Johns Hopkins computer scientist, cybersecurity expert Gerald Masson dies at 74
Gerald M. Masson, founding chair of Johns Hopkins University’s Department of Computer Science and founder of the Johns Hopkins University Information Security Institute, died on Nov. 22. He was 74.
Masson was a national leader in the field of information security, and his research in this area has been widely implemented in commercial and government computer applications. He was an expert in fault tolerant computer systems and a visionary at the forefront of the cybersecurity field.
“The national engineering, computer science, and information security communities will of course remember Gerry as a trailblazer in his field,” said Ed Schlesinger, dean of the Whiting School of Engineering where Masson taught. “But here at Johns Hopkins, we also will remember him for his energy, enthusiasm, charisma, and unfailing ability to identify and mentor new talent, from the undergraduate level on. Many of Gerry’s former students have gone on to forge impressive careers in academia and industry. In this way, his legacy lives on.”
Masson joined the Department of Electrical Engineering at Johns Hopkins in the 1970s. In the mid-1980s, he spearheaded efforts to form an independent Department of Computer Science, serving as the chair of that department for 15 years.
In 2000, he founded the Johns Hopkins University Information Security Institute, now one of the world’s leading centers for information security research and education.
“At the time of its founding, the institute was one of the very few in the U.S. dedicated to research and education in cybersecurity,” said Anton Dahbura, the current director of JHUISI. “Gerry was at the forefront of what is turning out to be one of the most important computer-related research areas of the early part of the 21st century.”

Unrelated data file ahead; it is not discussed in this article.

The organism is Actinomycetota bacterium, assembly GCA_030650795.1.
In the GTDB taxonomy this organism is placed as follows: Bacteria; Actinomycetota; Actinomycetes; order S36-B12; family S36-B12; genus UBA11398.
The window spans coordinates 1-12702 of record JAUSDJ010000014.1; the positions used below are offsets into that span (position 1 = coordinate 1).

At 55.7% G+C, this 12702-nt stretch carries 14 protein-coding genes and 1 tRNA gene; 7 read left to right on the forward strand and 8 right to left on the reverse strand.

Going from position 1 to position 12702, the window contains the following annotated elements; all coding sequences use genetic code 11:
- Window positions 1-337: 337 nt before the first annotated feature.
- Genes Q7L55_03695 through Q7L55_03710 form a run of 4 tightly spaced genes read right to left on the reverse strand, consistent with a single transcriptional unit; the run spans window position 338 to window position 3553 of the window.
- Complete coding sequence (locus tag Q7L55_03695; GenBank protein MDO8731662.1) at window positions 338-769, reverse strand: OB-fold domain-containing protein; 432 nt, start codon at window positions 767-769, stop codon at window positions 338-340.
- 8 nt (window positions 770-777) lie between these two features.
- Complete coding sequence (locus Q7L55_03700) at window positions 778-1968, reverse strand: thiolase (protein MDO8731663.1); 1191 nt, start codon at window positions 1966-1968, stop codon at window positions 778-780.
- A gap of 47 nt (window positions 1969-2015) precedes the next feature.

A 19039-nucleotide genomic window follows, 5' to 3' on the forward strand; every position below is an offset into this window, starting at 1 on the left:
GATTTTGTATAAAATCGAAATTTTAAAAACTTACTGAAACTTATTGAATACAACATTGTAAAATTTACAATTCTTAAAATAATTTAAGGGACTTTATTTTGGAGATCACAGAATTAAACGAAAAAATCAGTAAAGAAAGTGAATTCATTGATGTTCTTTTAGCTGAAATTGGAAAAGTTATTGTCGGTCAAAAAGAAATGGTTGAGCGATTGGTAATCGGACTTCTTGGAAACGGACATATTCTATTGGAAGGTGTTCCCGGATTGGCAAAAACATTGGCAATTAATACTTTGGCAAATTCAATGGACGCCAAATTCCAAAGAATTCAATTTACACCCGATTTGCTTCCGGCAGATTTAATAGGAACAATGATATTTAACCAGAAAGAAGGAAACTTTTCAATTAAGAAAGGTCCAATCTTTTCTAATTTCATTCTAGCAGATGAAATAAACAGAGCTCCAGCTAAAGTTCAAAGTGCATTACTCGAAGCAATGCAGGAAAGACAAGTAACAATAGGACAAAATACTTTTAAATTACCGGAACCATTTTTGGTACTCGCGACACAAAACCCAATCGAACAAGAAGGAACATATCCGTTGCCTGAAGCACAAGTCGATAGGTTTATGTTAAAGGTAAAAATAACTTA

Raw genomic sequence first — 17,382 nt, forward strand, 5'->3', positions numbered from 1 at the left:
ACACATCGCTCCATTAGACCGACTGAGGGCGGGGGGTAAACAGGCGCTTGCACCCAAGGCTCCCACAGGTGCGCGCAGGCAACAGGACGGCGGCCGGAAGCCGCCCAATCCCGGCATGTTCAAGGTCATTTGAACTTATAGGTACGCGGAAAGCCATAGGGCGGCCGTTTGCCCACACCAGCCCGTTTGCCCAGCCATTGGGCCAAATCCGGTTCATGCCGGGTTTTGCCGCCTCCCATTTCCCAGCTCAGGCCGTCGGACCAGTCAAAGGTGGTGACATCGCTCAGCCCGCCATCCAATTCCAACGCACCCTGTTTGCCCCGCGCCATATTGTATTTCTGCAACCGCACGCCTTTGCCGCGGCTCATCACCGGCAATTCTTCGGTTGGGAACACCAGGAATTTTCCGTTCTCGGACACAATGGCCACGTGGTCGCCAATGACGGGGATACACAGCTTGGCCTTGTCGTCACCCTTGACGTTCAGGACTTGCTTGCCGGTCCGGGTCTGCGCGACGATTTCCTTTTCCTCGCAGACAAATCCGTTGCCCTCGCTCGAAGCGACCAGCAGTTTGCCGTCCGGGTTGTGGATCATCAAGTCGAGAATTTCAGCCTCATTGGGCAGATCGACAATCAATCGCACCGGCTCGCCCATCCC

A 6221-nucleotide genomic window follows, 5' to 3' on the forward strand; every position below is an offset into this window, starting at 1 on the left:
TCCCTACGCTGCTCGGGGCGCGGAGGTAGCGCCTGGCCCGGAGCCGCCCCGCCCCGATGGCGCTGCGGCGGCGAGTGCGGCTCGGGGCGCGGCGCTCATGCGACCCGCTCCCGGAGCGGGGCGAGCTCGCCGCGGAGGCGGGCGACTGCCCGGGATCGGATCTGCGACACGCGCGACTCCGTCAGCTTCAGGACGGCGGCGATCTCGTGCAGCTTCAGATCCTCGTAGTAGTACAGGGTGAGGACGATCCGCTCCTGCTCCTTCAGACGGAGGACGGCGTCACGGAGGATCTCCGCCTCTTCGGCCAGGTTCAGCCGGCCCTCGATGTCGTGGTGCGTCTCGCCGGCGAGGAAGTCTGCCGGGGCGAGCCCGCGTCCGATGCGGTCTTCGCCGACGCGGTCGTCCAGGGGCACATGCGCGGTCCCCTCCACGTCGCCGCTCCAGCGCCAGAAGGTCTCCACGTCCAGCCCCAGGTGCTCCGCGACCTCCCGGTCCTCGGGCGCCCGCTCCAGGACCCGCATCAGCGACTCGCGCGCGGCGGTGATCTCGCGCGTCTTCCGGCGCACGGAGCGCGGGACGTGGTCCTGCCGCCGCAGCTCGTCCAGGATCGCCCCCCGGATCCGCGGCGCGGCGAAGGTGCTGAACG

Over his career, Masson mentored nearly 100 graduate and PhD students, including Dahbura.
“He made me feel like more than a student—he treated me as a colleague,” Dahbura said. “Gerry’s commitment to our work together was, in retrospect, a labor of love, going as far as literally cutting and pasting my theorems and proofs to make a cohesive paper. And by cutting and pasting, I mean with scissors and tape in those days. Gerry gave to me and to the other students under his direct supervision over the years a huge boost into the real world, and for that we will be forever grateful.”
Masson earned his bachelor’s degree at the Illinois Institute of Technology in 1966. He earned a master’s degree in 1968 and PhD in 1971—both in electrical engineering—from Northwestern University.
Last year, the Department of Computer Science recognized Masson’s visionary leadership with a series of special events marking 30 years of computing at Johns Hopkins. That celebration included the establishment of the Gerald M. Masson Distinguished Lecture Series, which each year brings four leading computer science researchers to the Homewood campus to talk about important topics in the field.
He is survived by his wife, Betsy; his son, Paul, and daughter-in-law Kris; his daughter, Ella, and son-in-law, Mike, and their four children.
A memorial will be held at the Zamoiski Alumni Center at the Friends School of Baltimore on Jan. 7 at 11 a.m. In lieu of flowers, donations can be made to The Masson Fund at Johns Hopkins University or to the Alzheimer’s Association.